So what does this mean going forward?

In the near term, America’s diplomatic efforts will focus on two particular issues: Iran’s pursuit of nuclear weapons and the Arab- Israeli conflict. While these issues are not the cause of all the region’s problems, they have been a major source of instability for far too long, and resolving them can help serve as a foundation for a broader peace.

The United States and Iran have been isolated from one another since the Islamic revolution of 1979. This mistrust has deep roots. Iranians have long complained of a history of U.S. interference in their affairs and of America’s role in overthrowing the Iranian government during the Cold War. On the other hand, Americans see an Iranian government that has declared the United States an enemy and directly or through proxies taken American hostages, killed U.S. troops and civilians, and threatened our ally Israel with destruction.

I don’t believe this difficult history can be overcome overnight. The suspicions run too deep. But I do believe that if we can resolve the issue of Iran’s nuclear program, that can serve as a major step down a long road toward a different relationship, one based on mutual interests and mutual respect.

Since I took office, I’ve made it clear in letters to the supreme leader in Iran and more recently to President Rouhani that America prefers to resolve our concerns over Iran’s nuclear program peacefully — although we are determined to prevent Iran from developing a nuclear weapon.

We are not seeking regime change, and we respect the right of the Iranian people to access peaceful nuclear energy.

Instead, we insist that the Iranian government meet its responsibilities under the Nuclear Non-proliferation treaty and U.N. Security Council resolutions.

Meanwhile, the supreme leader has issued a fatwah against the development of nuclear weapons. And President Rouhani has just recently reiterated that the Islamic republic will never develop a nuclear weapon.

So these statements made by our respective governments should offer the basis for a meaningful agreement. We should be able to achieve a resolution that respects the rights of the Iranian people while giving the world confidence that the Iranian program is peaceful.

But to succeed, conciliatory words will have to be matched by actions that are transparent and verifiable. After all, it’s the Iranian government’s choices that have led to the comprehensive sanctions that are currently in place.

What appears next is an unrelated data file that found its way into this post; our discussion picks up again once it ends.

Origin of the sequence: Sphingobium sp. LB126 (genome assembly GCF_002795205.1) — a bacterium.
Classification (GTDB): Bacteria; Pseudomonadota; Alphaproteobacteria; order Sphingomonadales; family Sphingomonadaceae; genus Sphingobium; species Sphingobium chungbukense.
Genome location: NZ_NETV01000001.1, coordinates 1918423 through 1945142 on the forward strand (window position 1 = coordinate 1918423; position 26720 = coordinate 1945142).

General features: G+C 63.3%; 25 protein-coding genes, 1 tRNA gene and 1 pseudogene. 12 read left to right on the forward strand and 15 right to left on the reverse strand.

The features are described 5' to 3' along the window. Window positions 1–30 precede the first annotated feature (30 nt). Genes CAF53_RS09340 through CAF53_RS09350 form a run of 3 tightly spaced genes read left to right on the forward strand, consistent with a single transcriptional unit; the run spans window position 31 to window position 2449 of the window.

And this not — is not simply an issue between the United States and Iran. The world has seen Iran evade its responsibilities in the past and has an abiding interest in making sure that Iran meets its obligations in the future.

But I want to be clear. We are encouraged that President Rouhani received from the Iranian people a mandate to pursue a more moderate course, and given President Rouhani’s stated commitment to reach an agreement, I am directing John Kerry to pursue this effort with the Iranian government in close cooperation with the European Union, the United Kingdom, France, Germany, Russia and China.

The roadblocks may prove to be too great, but I firmly believe the diplomatic path must be tested. That while the status quo will only deepen Iran’s isolation, Iran’s genuine commitment to go down a different path will be good for the region and for the world, and will help the Iranian people meet their extraordinary potential in commerce and culture, in science and education.

We are also determined the resolve a conflict that goes back even further than our differences with Iran, and that is the conflict between Palestinians and Israelis.

I’ve made it clear that the United States will never compromise our commitment to Israel’s security, nor our support for its existence as a Jewish state.

Earlier this year, in Jerusalem, I was inspired by young Israelis who stood up for the belief that peace was necessary, just and possible. And I believe there’s a growing recognition within Israel that the occupation of the West Bank is tearing at the democratic fabric of the Jewish state.

But, the children of Israel have the right to live in a world where the nations assembled in this body fully recognize their country, and where we unequivocally reject those who fire rockets at their homes or incite others to hate them.

Likewise, the United States remains committed to the belief that the Palestinian people have a right to live with security and dignity in their own sovereign state.